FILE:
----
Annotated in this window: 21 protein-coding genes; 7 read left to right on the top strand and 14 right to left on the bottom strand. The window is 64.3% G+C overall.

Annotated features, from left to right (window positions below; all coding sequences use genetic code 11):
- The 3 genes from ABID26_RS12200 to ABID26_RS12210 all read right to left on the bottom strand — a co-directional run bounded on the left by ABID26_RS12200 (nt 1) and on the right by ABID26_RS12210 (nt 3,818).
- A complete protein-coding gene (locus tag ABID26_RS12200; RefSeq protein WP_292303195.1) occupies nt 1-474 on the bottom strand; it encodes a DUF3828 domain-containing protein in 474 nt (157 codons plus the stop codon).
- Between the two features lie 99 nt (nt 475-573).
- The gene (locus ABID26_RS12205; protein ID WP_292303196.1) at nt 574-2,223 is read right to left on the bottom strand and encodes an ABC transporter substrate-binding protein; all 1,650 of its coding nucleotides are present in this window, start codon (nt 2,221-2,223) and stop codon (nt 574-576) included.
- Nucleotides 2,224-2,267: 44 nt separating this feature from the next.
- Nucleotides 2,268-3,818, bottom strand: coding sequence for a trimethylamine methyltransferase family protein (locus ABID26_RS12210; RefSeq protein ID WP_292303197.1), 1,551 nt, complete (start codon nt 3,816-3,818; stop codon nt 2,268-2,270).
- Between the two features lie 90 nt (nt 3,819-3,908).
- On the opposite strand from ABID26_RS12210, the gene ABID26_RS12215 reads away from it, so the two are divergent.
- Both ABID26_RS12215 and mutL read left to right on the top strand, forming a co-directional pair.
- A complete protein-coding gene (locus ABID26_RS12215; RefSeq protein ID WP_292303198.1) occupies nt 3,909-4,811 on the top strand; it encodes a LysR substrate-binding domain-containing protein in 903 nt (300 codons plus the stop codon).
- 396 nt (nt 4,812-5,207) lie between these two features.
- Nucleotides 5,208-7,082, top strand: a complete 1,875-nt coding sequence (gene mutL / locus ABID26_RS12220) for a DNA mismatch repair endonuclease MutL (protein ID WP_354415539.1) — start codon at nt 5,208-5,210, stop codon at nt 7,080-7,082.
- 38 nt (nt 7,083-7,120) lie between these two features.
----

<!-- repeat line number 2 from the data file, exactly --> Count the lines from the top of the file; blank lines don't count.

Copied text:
Annotated features, from left to right (window positions below; all coding sequences use genetic code 11):